The Florida Panthers Won the David Booth Trade

Tab BamfordSenior Writer IApril 23, 2012

VANCOUVER, CANADA - APRIL 13: Dustin Brown #23 of the Los Angeles Kings knocks down David Booth #7 of the Vancouver Canucks behind the net during the second period in Game Two of the Western Conference Quarterfinals during the 2012 NHL Stanley Cup Playoffs at Rogers Arena on April 13, 2012 in Vancouver, British Columbia, Canada.  (Photo by Rich Lam/Getty Images)
Rich Lam/Getty Images

On October 23, the Florida Panthers and Vancouver Canucks made an intriguing early-season trade.

Vancouver dealt veteran forwards Marco Sturm and Mikael Samuelsson to Florida for forwards David Booth and Steven Reinprecht and a third-round pick in 2013.

When that deal was consummated, I wrote a piece detailing why the Florida Panthers had won the deal. And followed that article up with a second one. Those two articles had a lot of dialogue in the comments sections (177 comments).

The cliff notes of my arguments in October are simple:

  1. The Canucks would miss Samuelsson's size and experience.
  2. The Canucks would regret adding three more years at a $4.25 million cap hit of Booth's contract (both Sturm and Samuelsson are free agents this summer).

Now, here we are, on April 23, and the Vancouver Canucks are setting tee times.

In five games against the LA Kings, Booth contributed zero goals and one assist. He was minus-one in the series.

Meanwhile, in Florida, the Panthers can eliminate the New Jersey Devils in Game 6. For his part, Samuelsson has four assists in five games.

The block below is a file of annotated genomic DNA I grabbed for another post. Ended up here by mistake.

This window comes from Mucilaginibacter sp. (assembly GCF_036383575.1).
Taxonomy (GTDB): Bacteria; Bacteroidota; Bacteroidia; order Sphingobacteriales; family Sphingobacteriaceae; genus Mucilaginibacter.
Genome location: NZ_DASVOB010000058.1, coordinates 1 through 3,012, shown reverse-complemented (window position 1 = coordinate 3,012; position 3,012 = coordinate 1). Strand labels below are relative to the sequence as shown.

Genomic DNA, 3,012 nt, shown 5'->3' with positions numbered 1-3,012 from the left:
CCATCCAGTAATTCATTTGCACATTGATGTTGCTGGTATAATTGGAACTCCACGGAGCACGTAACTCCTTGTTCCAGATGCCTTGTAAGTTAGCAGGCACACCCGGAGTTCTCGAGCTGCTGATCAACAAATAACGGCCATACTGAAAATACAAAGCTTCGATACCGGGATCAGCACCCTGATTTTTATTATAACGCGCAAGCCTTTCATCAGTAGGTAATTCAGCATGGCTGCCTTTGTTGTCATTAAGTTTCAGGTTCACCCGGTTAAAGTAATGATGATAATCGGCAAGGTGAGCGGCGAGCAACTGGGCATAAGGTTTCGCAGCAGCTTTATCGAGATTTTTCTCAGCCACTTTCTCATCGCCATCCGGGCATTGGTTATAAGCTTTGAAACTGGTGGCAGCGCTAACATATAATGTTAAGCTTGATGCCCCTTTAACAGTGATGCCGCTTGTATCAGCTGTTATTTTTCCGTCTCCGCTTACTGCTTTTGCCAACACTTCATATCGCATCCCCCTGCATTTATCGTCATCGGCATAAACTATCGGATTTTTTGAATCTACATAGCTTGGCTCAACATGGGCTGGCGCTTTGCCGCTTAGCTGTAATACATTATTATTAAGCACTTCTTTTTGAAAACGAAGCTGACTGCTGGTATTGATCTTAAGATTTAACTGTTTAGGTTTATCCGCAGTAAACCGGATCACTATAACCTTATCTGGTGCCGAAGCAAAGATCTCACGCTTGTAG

So what we're seeing right away is that Samuelsson has outperformed Booth in the postseason.

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There's more to this mistake by the Canucks, though. Samuelsson also has 12 hits through five games, as many as Booth had for Vancouver.

But the loss of Samuelsson's play up front contributed to the Canucks making another mistake this season, when they traded rookie Cody Hodgson to the Buffalo Sabres for Zack Kassian. Vancouver claimed they needed more size and traded away the sniper Hodgson at the deadline.

Hodgson scored 19 goals this year and had seven points on the power play, in 83 games between Vancouver and Buffalo. He's more of a pure scorer and could have helped make up for the loss of Daniel Sedin early in the series.

But he was out of the playoffs and getting paychecks from the Sabres.

Meanwhile, Kassian averaged 4:51 on the ice in four games in the postseason. He had two penalty minutes and one shot on goal.

And now, Booth, Kassian and the Canucks have another headache to deal with—the cap next year.

The Canucks have over $55 million committed to 17 players on their NHL roster already for next year, and that number doesn't include the so-called "hero" of their one playoff win—goalie Cory Schneider.

When the trade happened, I instantly labeled it a bust for Vancouver because of the long-term implications; I predicted the Canucks would miss Samuelsson's presence on the ice in the playoffs and his contract expiring this summer.

Vancouver traded away the player they needed for the last five games for an underachiever.

So to those folks who left comments on that original story telling me the Panthers wouldn't make the playoffs, and that Booth was the real deal—good luck with that. Maybe you can catch up with Mr. Booth on a golf course somewhere in Canada next week.

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